Happy Twelfth Day of Christmas! We are still celebrating here, and I had the best time making my first Galette des Rois, the traditional dessert enjoyed on January 6th, the Feast of the Epiphany. I love this cake, and was delighted with the recipe on the King Arthur Flour website. It was clear and easy to follow and came out beautifully. Delicious, too.
I was more familiar with the yeast-dough King Cake beloved in New Orleans and throughout the Gulf South, which is a circle of sweet brioche dough, often filled with cinnamon, almond paste, or other fancy flavored treats, and crowned with white icing decorated with the Mardi Gras Colors of gold, green, and purple. This galette des roi is elegant and serene. Both include a small favor, which might be a ceramic figurine, a coin, a charm, or in New Orleans, a little plastic baby which is included in the package by vendors and bakers who sell King Cakes.
I tucked an apricot in my galette des rois, since I had them and they are golden and round, very auspicious. My back up plan was a big pecan half.
You glaze the entire top with a simple egg yolk-water mixture. A little goes around the border next to the almond filling, to help seal up the two layers of buttery, flaky, handsome and delicious pastry. My glaze was splotchy, not as even as it should have been.
I took this photo after I had already put my galette into the oven to begin its baking time. I wanted a “Before” picture, but forgot. It has started to rise and also to separate, and at this point I was discouraged. But I let it bake and despite ways to go I have in the presentation and beauty and technique department, my galette came out handsome and golden, and I am thrilled and proud. I plan to make this again, so that I become very familiar with the wonderful dough and almond filling. I imagine letting it chill after shaping it would be a good thing — in this case, I needed to get it right in the oven so no chance to do that, and the recipe did not call for it.
If you’d like to check out this recipe on the King Arthur Flour website, click HERE!
It’s a glorious cake, fitting for a milestone day like the Twelfth Day of Christmas. Hope it’s been a good one for you, and that you are strolling into the new year with confidence, comfort, health, big dreams, fun plans, and joy. Happy New Year, and hope you get the prize!
- 1½ cups King Arthur Unbleached All-Purpose Flour
- ¼ teaspoon salt
- ½ teaspoon baking powder
- 16 tablespoons (1 cup) cold butter
- ½ cup sour cream
- ⅔ cup almond paste
- 6 tablespoons unsalted butter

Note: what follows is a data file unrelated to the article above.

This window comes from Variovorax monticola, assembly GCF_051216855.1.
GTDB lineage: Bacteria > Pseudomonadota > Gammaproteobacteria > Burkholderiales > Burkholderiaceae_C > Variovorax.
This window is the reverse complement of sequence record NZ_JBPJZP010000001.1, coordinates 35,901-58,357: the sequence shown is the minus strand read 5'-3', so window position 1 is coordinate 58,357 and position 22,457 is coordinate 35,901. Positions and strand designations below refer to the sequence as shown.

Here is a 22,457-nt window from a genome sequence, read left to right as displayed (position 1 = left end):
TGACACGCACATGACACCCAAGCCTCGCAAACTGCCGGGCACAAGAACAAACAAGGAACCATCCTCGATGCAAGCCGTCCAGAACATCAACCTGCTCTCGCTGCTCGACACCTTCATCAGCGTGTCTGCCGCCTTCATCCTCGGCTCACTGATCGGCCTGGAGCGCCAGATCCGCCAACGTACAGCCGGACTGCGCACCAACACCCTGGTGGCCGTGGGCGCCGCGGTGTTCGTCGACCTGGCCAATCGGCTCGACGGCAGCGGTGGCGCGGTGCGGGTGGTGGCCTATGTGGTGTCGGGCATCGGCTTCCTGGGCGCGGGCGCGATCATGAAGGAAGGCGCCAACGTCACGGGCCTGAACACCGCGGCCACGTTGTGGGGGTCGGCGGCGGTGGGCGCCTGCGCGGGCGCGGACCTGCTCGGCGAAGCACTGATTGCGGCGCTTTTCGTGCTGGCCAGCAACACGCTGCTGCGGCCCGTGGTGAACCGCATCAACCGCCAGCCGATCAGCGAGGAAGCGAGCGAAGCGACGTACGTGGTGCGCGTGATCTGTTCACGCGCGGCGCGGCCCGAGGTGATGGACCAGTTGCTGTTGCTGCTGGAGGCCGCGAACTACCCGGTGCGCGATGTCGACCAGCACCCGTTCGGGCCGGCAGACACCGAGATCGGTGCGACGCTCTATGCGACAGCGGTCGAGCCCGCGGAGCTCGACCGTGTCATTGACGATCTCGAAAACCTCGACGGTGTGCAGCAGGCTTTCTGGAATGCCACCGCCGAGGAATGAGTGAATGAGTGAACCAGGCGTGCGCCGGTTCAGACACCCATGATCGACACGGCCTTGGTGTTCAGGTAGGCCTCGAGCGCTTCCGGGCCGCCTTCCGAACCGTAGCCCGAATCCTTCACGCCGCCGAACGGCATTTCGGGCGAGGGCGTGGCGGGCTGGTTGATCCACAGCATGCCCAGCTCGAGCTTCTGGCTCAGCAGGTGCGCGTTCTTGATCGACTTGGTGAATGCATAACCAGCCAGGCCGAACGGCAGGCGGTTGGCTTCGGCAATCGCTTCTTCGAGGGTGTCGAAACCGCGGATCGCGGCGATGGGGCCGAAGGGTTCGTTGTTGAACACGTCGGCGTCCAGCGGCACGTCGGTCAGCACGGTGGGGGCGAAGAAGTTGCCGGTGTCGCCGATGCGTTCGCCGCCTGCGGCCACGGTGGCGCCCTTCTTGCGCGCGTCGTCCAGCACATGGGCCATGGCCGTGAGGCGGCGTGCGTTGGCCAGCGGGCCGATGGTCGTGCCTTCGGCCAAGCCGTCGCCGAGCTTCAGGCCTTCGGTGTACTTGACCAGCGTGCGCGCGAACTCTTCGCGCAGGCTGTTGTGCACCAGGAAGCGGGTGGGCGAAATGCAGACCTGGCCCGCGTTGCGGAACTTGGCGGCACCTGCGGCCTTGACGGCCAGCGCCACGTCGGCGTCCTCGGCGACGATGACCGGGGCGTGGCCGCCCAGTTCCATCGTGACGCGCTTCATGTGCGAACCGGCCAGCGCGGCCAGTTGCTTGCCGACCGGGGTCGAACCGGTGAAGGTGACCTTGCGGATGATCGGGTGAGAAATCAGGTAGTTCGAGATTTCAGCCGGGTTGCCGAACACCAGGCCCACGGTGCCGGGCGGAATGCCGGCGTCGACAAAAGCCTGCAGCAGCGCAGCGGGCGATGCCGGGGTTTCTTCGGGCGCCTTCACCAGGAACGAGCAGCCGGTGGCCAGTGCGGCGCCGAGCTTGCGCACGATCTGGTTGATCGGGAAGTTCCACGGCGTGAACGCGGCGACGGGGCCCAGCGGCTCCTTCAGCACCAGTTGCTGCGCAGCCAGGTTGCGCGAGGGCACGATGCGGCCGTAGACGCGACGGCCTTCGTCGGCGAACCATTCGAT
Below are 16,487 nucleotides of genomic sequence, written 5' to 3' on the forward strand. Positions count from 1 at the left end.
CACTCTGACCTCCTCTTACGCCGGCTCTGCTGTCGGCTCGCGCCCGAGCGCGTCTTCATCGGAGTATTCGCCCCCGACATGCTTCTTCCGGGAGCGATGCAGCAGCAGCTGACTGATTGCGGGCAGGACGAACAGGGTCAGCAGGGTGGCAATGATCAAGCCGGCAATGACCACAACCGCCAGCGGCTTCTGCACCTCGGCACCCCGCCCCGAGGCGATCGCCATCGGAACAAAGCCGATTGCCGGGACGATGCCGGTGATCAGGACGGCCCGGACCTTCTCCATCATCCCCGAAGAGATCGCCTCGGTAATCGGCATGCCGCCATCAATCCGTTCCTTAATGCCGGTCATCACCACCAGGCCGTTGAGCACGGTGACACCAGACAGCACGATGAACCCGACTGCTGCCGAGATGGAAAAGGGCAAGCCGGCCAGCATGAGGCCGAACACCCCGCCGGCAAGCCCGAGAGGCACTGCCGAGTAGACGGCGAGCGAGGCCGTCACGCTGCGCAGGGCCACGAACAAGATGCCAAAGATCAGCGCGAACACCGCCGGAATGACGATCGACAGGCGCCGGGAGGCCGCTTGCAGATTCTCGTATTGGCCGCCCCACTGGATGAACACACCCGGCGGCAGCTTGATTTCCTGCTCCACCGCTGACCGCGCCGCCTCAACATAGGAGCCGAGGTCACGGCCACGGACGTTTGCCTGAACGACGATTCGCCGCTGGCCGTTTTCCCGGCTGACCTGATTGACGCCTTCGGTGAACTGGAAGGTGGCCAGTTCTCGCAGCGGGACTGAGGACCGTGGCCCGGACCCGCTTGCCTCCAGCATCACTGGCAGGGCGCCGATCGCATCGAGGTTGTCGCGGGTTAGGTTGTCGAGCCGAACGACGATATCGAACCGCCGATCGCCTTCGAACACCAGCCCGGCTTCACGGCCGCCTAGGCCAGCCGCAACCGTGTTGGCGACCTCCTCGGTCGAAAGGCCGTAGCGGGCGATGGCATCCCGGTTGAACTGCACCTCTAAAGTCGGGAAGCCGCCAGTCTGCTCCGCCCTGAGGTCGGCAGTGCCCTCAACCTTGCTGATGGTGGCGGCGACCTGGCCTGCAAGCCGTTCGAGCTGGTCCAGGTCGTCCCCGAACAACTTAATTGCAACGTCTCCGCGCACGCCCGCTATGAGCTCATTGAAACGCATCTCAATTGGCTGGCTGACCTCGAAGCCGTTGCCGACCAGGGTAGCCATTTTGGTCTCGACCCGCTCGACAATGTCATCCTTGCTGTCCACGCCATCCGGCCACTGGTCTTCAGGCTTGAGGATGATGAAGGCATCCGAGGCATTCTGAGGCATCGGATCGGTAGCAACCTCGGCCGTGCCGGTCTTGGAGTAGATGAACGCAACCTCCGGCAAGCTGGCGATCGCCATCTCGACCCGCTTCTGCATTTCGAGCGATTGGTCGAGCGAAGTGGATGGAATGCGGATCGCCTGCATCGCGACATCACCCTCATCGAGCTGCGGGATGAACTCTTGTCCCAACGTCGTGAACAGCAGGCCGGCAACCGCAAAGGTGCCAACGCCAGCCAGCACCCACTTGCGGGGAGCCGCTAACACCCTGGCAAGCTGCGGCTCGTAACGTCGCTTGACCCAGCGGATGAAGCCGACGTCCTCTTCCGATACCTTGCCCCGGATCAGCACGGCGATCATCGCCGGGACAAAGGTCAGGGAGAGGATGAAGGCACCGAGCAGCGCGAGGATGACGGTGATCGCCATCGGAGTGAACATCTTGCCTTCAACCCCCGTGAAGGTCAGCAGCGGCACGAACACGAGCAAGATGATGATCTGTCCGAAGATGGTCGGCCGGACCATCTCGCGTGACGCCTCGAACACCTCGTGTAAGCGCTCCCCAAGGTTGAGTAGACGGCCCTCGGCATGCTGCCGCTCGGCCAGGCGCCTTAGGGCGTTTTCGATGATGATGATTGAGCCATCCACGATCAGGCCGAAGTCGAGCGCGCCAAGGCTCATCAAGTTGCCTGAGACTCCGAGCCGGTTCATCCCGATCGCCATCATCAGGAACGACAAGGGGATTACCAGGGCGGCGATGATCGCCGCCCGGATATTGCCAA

- ½ cup sugar
- ½ teaspoon salt
- 2 large egg yolks
- 1 teaspoon vanilla extract
- ⅓ cup King Arthur Unbleached All-Purpose Flour
- ½ cup almond flour or very finely ground whole almonds
- 1 large egg yolk
- 1 teaspoon cold water
- Crust: Measure flour by gently spooning it into a cup, then sweeping off any excess. Whisk together the flour, salt, and baking powder.
- Cut the cold butter into pats, and work it into the flour mixture until it's unevenly crumbly, with larger bits of butter remaining intact.
- Stir in the sour cream. The dough will be craggy but cohesive.
- Turn the dough out onto a well-floured surface and bring it together, if necessary, with a few quick kneads.
- Pat the dough into a rough square. Roll it into a rough 8" x 10" rectangle. Make sure the underside is sufficiently dusted with flour that you can move it around easily.
- Starting with one of the shorter (8") ends, fold the dough in thirds like a business letter. Flip it over (so the open flap is on the bottom), and turn it 90°.
- Roll the dough into an 8" x 10" rectangle again. Fold it in thirds again.
- Wrap the dough in plastic, and place it in the refrigerator to chill for at least 30 minutes (or overnight).
- When you're ready to proceed, start preheating the oven to 400°F. Lightly grease a baking sheet, or line it with parchment.
- Divide the pastry in half. Roll one half into a 10" square.
- Using a 10"-round template (e.g., a dinner plate), cut a 10" circle. Set the circle onto the prepared baking sheet.
- Filling: Beat the almond paste, butter, sugar, and salt until thoroughly combined.
- Add the egg yolks and vanilla, and beat until well incorporated.
- Mix in the flours.
- Roll the other piece of pastry into an 11" square. Cut an 11" circle.
- To assemble the galette: Spread the filling over the smaller circle, leaving a 1" rim around the edge of the pastry.
- Glaze: Mix the egg yolk and water together. Brush some glaze over the uncovered edge of the pastry.
- Center the larger round of dough over the filled bottom crust, and smooth it over the filling. Using a fork, press and crimp the edge of the galette to seal.
- Decorate the galette by using the back of a knife to trace a pattern on the surface; you'll just barely cut into the surface without cutting all the way through.
- Poke a vent hole in the center, and four additional small slits at other random spots, hiding the slits in the pattern you've drawn.
- Bake the almond galette for 30 to 35 minutes, or until it's golden. Don't be afraid to let it become deeply browned; this slight caramelization gives the butter in the crust wonderful flavor.
- Remove the galette from the oven, and cool it slightly right on the baking sheet.
- Serve galette warm or at room temperature.
- Store any leftovers at room temperature for several days; freeze for longer storage.